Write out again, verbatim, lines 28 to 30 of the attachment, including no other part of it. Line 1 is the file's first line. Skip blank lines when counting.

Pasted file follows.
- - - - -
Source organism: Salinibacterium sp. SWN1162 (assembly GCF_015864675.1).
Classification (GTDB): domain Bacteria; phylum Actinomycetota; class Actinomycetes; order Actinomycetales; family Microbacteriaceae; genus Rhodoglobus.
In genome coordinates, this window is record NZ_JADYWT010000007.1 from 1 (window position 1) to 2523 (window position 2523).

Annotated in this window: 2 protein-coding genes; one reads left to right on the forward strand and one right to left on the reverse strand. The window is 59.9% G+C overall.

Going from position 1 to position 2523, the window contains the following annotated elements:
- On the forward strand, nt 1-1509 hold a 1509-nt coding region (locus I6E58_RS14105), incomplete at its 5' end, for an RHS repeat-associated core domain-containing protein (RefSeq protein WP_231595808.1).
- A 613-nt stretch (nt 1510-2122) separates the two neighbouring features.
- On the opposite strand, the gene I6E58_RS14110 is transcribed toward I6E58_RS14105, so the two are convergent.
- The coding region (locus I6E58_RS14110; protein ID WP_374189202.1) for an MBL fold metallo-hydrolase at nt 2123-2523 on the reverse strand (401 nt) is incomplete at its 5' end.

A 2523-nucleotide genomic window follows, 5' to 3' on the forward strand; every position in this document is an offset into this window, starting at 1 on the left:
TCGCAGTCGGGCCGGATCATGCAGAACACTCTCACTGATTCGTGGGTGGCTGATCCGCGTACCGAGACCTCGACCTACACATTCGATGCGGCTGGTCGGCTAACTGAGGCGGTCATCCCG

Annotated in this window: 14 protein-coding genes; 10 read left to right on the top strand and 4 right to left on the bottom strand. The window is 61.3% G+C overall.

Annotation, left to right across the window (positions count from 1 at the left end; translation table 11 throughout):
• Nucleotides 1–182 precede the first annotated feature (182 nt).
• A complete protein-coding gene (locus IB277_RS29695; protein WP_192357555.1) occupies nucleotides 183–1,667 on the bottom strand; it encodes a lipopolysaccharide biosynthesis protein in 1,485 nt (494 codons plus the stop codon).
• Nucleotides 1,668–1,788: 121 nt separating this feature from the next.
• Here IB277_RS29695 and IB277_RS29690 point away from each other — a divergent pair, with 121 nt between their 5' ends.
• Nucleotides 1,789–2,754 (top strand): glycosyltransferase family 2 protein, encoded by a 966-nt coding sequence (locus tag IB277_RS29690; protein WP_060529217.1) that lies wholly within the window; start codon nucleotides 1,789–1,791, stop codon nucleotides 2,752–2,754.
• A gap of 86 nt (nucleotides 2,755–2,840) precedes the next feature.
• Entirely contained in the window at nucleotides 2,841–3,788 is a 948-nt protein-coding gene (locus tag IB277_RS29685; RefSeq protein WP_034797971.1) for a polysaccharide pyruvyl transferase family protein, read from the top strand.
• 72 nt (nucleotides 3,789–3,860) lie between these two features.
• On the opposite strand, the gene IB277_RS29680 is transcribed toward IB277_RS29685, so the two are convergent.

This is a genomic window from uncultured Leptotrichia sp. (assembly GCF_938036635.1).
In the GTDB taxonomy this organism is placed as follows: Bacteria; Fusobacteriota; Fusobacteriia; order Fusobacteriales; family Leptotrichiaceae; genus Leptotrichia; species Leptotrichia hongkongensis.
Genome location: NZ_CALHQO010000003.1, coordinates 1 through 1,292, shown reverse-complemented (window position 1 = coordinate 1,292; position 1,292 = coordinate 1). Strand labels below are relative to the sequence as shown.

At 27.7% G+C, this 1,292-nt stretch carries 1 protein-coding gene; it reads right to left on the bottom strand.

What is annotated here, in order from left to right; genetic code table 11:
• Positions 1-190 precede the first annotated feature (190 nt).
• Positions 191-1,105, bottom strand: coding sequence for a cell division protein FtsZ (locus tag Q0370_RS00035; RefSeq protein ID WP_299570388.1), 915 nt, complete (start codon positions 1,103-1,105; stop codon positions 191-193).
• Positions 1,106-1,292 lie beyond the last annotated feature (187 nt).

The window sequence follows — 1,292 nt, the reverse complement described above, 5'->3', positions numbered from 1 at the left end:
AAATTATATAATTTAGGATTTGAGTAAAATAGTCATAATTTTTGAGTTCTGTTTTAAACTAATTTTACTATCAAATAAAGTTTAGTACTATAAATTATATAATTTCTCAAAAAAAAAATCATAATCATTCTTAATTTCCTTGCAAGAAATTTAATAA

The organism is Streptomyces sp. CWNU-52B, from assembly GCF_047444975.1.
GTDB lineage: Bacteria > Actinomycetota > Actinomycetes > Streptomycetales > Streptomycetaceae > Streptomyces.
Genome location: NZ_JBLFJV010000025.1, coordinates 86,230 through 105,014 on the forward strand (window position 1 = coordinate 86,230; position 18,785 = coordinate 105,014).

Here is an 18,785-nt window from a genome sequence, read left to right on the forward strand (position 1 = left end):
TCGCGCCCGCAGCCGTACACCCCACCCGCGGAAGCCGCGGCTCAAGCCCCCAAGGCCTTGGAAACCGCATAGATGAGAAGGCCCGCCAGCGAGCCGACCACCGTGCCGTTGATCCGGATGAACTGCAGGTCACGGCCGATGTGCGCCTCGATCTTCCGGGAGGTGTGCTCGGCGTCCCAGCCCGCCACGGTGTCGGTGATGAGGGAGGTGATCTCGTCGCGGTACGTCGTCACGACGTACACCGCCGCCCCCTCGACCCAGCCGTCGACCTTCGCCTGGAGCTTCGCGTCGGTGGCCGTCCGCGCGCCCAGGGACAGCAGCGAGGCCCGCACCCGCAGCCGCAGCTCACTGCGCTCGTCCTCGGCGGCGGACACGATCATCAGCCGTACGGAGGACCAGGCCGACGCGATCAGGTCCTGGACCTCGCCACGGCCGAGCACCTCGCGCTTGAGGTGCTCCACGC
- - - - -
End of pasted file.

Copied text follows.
• Positions 1-190 precede the first annotated feature (190 nt).
• Positions 191-1,105, bottom strand: coding sequence for a cell division protein FtsZ (locus tag Q0370_RS00035; RefSeq protein ID WP_299570388.1), 915 nt, complete (start codon positions 1,103-1,105; stop codon positions 191-193).
• Positions 1,106-1,292 lie beyond the last annotated feature (187 nt).